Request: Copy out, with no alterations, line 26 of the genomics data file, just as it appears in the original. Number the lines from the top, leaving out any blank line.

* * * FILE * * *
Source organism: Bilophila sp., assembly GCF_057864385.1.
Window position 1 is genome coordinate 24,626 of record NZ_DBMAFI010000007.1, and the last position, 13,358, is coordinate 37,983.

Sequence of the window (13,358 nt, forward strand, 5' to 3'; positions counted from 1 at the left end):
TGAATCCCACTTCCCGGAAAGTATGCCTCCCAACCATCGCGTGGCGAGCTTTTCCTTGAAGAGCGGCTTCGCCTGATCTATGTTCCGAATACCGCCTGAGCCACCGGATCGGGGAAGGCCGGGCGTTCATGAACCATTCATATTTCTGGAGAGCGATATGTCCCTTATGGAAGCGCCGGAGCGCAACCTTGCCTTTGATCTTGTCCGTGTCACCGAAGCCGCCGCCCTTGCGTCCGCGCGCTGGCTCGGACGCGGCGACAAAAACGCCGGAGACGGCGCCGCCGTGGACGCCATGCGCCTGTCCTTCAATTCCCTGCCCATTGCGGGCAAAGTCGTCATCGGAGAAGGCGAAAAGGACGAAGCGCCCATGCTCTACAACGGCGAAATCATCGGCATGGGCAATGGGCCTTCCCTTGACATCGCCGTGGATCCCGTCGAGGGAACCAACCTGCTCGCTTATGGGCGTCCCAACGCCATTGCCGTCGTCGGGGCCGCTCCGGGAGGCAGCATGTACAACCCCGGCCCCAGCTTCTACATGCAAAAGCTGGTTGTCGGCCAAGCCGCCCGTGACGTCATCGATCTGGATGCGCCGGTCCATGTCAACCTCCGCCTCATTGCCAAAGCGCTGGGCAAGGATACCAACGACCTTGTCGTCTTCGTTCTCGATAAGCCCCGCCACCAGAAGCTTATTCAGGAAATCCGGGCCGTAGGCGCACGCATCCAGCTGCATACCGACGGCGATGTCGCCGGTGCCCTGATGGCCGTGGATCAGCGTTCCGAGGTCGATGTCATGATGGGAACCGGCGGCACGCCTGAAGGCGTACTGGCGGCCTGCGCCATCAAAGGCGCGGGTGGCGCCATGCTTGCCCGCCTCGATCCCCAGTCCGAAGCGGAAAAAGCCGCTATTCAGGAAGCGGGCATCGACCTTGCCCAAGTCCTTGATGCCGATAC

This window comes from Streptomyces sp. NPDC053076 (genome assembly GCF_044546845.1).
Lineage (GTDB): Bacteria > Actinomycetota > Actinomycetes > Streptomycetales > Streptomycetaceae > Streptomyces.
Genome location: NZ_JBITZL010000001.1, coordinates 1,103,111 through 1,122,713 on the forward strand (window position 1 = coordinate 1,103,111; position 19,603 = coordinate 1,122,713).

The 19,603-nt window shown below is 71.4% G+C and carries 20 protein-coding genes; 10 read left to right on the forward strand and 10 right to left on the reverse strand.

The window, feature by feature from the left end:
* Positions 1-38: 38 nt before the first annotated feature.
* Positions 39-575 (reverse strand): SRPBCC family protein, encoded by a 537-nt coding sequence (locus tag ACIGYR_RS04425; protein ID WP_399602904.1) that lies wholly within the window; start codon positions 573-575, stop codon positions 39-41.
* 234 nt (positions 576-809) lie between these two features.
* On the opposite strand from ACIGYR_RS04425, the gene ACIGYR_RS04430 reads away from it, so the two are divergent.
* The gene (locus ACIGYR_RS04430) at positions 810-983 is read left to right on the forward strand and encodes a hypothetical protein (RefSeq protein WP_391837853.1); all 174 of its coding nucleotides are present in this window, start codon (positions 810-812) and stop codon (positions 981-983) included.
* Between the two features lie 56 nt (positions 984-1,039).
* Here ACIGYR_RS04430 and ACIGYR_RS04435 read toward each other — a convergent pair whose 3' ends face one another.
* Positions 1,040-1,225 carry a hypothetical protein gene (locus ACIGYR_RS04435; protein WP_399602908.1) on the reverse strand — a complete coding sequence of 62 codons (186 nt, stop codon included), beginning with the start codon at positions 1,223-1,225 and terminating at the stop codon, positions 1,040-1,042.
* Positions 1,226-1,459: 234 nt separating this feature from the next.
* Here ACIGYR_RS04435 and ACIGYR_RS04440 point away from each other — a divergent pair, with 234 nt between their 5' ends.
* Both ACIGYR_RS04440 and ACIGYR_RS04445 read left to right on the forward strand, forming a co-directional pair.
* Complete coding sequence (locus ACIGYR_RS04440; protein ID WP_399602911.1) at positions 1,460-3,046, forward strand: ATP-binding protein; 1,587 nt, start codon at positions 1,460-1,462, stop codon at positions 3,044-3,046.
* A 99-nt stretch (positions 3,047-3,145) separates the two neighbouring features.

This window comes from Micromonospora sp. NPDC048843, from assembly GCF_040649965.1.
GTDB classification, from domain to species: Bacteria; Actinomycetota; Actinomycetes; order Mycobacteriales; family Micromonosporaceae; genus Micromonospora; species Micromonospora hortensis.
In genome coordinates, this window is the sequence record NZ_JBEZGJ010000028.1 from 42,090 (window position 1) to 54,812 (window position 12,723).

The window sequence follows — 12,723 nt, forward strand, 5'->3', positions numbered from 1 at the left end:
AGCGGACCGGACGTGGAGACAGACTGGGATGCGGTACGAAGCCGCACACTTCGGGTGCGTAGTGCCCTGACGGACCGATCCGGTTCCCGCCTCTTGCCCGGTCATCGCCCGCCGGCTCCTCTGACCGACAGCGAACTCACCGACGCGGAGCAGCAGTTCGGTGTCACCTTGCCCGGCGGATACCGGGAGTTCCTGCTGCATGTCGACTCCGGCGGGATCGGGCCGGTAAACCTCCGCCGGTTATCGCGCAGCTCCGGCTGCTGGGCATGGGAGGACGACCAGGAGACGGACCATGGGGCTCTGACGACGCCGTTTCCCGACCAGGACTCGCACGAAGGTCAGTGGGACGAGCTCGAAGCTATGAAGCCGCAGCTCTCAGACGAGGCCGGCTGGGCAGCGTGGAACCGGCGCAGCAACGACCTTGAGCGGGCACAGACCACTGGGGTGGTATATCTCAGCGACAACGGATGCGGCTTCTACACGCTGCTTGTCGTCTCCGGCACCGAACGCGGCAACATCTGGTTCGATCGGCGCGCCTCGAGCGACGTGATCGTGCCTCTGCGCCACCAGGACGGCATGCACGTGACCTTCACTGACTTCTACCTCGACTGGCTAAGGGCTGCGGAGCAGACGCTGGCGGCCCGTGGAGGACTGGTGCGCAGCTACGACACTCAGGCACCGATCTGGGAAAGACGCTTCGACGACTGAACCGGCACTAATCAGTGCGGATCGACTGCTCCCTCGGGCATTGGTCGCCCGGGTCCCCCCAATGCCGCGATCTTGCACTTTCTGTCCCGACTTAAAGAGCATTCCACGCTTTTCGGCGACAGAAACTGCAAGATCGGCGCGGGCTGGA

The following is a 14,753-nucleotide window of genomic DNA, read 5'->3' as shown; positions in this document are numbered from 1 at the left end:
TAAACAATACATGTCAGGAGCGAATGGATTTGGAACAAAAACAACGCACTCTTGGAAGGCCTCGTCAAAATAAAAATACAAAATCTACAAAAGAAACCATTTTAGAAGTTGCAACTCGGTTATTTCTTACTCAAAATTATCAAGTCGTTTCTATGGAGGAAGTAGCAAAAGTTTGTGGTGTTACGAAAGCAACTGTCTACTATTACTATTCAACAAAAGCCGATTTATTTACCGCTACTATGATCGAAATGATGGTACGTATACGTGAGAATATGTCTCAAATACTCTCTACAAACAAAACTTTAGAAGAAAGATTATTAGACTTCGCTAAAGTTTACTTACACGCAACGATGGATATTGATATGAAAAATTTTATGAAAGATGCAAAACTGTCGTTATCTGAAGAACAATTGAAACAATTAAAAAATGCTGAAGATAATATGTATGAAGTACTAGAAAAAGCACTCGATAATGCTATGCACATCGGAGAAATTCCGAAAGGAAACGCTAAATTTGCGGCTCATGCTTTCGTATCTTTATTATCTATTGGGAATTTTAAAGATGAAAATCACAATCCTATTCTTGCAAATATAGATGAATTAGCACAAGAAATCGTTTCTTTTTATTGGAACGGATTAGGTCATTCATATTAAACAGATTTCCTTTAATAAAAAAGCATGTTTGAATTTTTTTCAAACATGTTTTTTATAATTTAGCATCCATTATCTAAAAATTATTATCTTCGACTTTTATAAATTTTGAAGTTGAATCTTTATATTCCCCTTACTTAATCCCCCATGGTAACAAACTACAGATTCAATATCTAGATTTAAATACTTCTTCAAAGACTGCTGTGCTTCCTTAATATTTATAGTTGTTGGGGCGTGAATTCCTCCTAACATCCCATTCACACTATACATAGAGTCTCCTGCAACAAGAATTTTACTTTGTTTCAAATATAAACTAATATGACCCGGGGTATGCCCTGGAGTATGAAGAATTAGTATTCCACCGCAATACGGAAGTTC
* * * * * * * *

The window sequence follows — 12,723 nt, forward strand, 5'->3', positions numbered from 1 at the left end: